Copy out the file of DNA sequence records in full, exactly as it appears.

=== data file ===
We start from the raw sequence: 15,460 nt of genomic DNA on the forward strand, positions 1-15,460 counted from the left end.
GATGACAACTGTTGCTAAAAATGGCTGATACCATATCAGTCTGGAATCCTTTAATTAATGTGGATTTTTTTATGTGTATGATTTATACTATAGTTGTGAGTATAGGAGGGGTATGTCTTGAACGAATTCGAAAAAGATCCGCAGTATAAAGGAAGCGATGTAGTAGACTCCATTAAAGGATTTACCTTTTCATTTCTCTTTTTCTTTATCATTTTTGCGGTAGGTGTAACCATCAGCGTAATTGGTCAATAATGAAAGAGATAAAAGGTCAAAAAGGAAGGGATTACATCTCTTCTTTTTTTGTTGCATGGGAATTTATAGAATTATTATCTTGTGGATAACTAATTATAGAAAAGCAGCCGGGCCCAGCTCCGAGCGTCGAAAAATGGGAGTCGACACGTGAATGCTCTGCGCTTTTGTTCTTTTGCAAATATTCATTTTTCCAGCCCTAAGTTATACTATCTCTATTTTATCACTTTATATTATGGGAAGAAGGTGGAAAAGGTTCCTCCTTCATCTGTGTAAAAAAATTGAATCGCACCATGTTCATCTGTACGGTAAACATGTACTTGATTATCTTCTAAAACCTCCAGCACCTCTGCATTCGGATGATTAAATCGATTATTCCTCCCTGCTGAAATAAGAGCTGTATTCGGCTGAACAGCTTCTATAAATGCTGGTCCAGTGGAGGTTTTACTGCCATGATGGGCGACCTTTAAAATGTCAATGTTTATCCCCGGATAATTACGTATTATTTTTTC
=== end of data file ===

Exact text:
We start from the raw sequence: 15,460 nt of genomic DNA on the forward strand, positions 1-15,460 counted from the left end.
GATGACAACTGTTGCTAAAAATGGCTGATACCATATCAGTCTGGAATCCTTTAATTAATGTGGATTTTTTTATGTGTATGATTTATACTATAGTTGTGAGTATAGGAGGGGTATGTCTTGAACGAATTCGAAAAAGATCCGCAGTATAAAGGAAGCGATGTAGTAGACTCCATTAAAGGATTTACCTTTTCATTTCTCTTTTTCTTTATCATTTTTGCGGTAGGTGTAACCATCAGCGTAATTGGTCAATAATGAAAGAGATAAAAGGTCAAAAAGGAAGGGATTACATCTCTTCTTTTTTTGTTGCATGGGAATTTATAGAATTATTATCTTGTGGATAACTAATTATAGAAAAGCAGCCGGGCCCAGCTCCGAGCGTCGAAAAATGGGAGTCGACACGTGAATGCTCTGCGCTTTTGTTCTTTTGCAAATATTCATTTTTCCAGCCCTAAGTTATACTATCTCTATTTTATCACTTTATATTATGGGAAGAAGGTGGAAAAGGTTCCTCCTTCATCTGTGTAAAAAAATTGAATCGCACCATGTTCATCTGTACGGTAAACATGTACTTGATTATCTTCTAAAACCTCCAGCACCTCTGCATTCGGATGATTAAATCGATTATTCCTCCCTGCTGAAATAAGAGCTGTATTCGGCTGAACAGCTTCTATAAATGCTGGTCCAGTGGAGGTTTTACTGCCATGATGGGCGACCTTTAAAATGTCAATGTTTATCCCCGGATAATTACGTATTATTTTTTC